Do you know when those three Whim W'Him works will be presented?
It’ll be January, May, and early October in 2015.
As a native of Belgium, how do you feel like Seattle has influenced your approach to dance and your overall artistic process?
Somehow this is home. When I got here I fell in love with the city. And being with PNB for 14 years, I got to explore a lot of different styles, which really opened my mind to a lot of stuff that’s not very classical, which is mostly what I do now. It’s very far away from classical ballet.
I’ve always felt almost like a gypsy. I left home early to be a dancer and I was just kind of going where I would get a job or where things would happen for me. And when I got to Seattle somehow, that became a place where I felt like, “This is where I want to grow old. This is where I want to be based.” There’s a sense of isolation. A lot of people feel we are isolated from the rest of the country—we’re on the upper west side of the country. It’s actually great. It’s very freeing. It’s very liberating. We could be in different cities that are much more crowded with things that’re happening, and here we have a much more laid back freedom in creating. There’s a lot of people doing their thing, and I’m able to do my thing and find the support. It feels like home. It feels like this is where I need to be.
Are there any up-and-comers in the dance or artistic world around Seattle you think people should check out if they haven’t already become aware of them?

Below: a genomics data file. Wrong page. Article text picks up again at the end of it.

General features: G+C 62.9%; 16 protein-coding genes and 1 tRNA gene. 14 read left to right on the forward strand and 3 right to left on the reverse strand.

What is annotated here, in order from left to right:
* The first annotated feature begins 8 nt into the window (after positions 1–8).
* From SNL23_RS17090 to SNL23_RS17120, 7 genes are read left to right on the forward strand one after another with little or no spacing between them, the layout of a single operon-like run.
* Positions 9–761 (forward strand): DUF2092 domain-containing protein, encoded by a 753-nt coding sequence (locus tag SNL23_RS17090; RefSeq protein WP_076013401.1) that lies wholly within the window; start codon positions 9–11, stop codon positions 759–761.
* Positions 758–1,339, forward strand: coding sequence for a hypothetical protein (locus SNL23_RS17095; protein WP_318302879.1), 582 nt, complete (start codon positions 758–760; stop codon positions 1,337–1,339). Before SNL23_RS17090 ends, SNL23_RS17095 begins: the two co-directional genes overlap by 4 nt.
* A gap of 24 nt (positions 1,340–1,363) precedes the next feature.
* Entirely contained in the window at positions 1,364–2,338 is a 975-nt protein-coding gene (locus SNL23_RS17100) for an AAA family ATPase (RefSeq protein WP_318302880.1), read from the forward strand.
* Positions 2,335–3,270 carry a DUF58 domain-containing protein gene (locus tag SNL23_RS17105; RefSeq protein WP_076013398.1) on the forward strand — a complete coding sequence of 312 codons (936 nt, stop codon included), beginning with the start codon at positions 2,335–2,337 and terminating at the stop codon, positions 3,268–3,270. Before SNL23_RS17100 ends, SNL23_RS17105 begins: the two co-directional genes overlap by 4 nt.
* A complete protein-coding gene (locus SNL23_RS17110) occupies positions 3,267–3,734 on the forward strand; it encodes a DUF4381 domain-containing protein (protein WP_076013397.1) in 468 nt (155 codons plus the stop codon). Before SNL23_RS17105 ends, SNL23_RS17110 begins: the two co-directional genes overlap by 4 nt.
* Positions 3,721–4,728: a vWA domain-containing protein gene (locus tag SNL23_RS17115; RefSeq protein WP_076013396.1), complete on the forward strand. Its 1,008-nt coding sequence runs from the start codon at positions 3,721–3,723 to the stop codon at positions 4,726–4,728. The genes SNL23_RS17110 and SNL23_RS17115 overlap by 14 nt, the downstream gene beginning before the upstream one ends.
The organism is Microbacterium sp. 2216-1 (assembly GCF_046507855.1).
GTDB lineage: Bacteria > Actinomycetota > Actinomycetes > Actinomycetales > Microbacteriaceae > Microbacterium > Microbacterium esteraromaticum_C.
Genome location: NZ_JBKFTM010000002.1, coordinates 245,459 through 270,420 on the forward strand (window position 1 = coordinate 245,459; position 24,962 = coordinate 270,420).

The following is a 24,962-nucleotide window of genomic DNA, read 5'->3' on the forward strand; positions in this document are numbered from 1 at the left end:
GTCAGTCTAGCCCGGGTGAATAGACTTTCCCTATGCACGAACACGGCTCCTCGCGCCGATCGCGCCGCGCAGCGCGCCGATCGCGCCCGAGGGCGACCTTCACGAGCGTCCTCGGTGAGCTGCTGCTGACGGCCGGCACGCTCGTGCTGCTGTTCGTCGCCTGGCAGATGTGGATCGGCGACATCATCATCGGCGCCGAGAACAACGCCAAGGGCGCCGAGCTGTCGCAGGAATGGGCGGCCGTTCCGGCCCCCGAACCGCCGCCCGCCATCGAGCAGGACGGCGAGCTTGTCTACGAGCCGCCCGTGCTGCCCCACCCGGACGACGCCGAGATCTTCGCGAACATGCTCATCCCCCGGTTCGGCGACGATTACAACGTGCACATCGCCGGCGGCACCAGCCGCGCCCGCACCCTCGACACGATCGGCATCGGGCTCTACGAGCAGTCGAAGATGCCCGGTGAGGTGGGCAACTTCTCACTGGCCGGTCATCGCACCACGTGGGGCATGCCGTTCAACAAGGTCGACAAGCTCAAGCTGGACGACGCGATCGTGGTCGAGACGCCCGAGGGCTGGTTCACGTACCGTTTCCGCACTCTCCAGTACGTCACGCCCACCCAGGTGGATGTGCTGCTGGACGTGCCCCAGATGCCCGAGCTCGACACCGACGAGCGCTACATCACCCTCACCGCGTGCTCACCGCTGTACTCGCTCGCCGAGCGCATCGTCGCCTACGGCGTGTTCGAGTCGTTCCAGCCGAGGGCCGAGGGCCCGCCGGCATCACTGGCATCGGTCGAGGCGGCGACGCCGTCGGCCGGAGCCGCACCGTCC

Andrew Bartee is an amazing artist that we have in town who is really dabbling in a lot of things. He’s very mature for his age. He’s bringing a lot in the dance community. Zoe is doing great things.
Do you have any pre- or post-show routines these days?
I used to be very superstitious as a dancer. I guess that there’s always that little bit in me. I’m trying to get away from that. What’s important to me now is what I can do for the dancers to prepare for the show. My routine—and I would feel nervous if I would forget it or I would not do it—is go and talk to the dancers and inspire them before the show. And then make sure to go right after and be the first people that I talk to. That, to me, is a routine that’s important.
What were some of your superstitions when you were a dancer?
I had a lot of silly things. My warm-ups had to be folded to the side of the stage and under a table or a chair. Couldn’t be on top, it had to be under. It’s really silly. What else can I think of? There was a way of brushing my teeth before the show. I had to make sure to have good breath. Just little things like that. I had to knock on my forehead three times—I couldn’t do twice, I couldn’t do four times, it had to be three times—before I would go on stage. It’s very freeing not having to deal with that anymore. (Laughs)
Whim W'Him: #unprotected
May 15–23, Erickson Theater Off Broadway, $30–$50